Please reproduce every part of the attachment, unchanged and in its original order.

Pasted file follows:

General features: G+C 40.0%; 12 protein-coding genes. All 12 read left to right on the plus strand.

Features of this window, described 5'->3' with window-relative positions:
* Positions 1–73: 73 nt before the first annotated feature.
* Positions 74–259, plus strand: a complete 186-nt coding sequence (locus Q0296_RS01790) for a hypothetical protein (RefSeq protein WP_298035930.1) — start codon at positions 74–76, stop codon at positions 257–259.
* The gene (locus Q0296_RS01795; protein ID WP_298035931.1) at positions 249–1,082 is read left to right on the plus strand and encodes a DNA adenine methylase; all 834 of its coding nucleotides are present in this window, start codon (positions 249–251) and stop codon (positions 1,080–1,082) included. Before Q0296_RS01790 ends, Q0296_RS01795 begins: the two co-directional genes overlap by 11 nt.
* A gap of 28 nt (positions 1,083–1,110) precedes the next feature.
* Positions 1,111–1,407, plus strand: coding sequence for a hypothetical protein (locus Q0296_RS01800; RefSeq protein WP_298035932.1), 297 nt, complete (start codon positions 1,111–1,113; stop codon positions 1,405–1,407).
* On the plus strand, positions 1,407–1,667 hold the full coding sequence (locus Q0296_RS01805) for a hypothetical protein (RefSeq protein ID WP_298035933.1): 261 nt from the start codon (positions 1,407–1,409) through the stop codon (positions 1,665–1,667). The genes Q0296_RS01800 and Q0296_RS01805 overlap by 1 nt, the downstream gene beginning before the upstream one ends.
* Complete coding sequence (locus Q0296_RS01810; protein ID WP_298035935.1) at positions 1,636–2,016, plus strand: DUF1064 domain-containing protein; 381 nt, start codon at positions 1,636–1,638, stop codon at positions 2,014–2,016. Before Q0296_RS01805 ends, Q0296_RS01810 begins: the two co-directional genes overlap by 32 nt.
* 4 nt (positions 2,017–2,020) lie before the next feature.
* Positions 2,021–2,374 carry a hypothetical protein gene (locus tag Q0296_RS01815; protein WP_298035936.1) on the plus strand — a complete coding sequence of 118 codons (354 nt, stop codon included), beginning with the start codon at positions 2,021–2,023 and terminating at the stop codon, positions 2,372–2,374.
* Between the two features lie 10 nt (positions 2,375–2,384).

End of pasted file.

General features: G+C 40.0%; 12 protein-coding genes. All 12 read left to right on the plus strand.

Features of this window, described 5'->3' with window-relative positions:
* Positions 1–73: 73 nt before the first annotated feature.
* Positions 74–259, plus strand: a complete 186-nt coding sequence (locus Q0296_RS01790) for a hypothetical protein (RefSeq protein WP_298035930.1) — start codon at positions 74–76, stop codon at positions 257–259.
* The gene (locus Q0296_RS01795; protein ID WP_298035931.1) at positions 249–1,082 is read left to right on the plus strand and encodes a DNA adenine methylase; all 834 of its coding nucleotides are present in this window, start codon (positions 249–251) and stop codon (positions 1,080–1,082) included. Before Q0296_RS01790 ends, Q0296_RS01795 begins: the two co-directional genes overlap by 11 nt.
* A gap of 28 nt (positions 1,083–1,110) precedes the next feature.
* Positions 1,111–1,407, plus strand: coding sequence for a hypothetical protein (locus Q0296_RS01800; RefSeq protein WP_298035932.1), 297 nt, complete (start codon positions 1,111–1,113; stop codon positions 1,405–1,407).
* On the plus strand, positions 1,407–1,667 hold the full coding sequence (locus Q0296_RS01805) for a hypothetical protein (RefSeq protein ID WP_298035933.1): 261 nt from the start codon (positions 1,407–1,409) through the stop codon (positions 1,665–1,667). The genes Q0296_RS01800 and Q0296_RS01805 overlap by 1 nt, the downstream gene beginning before the upstream one ends.
* Complete coding sequence (locus Q0296_RS01810; protein ID WP_298035935.1) at positions 1,636–2,016, plus strand: DUF1064 domain-containing protein; 381 nt, start codon at positions 1,636–1,638, stop codon at positions 2,014–2,016. Before Q0296_RS01805 ends, Q0296_RS01810 begins: the two co-directional genes overlap by 32 nt.
* 4 nt (positions 2,017–2,020) lie before the next feature.
* Positions 2,021–2,374 carry a hypothetical protein gene (locus tag Q0296_RS01815; protein WP_298035936.1) on the plus strand — a complete coding sequence of 118 codons (354 nt, stop codon included), beginning with the start codon at positions 2,021–2,023 and terminating at the stop codon, positions 2,372–2,374.
* Between the two features lie 10 nt (positions 2,375–2,384).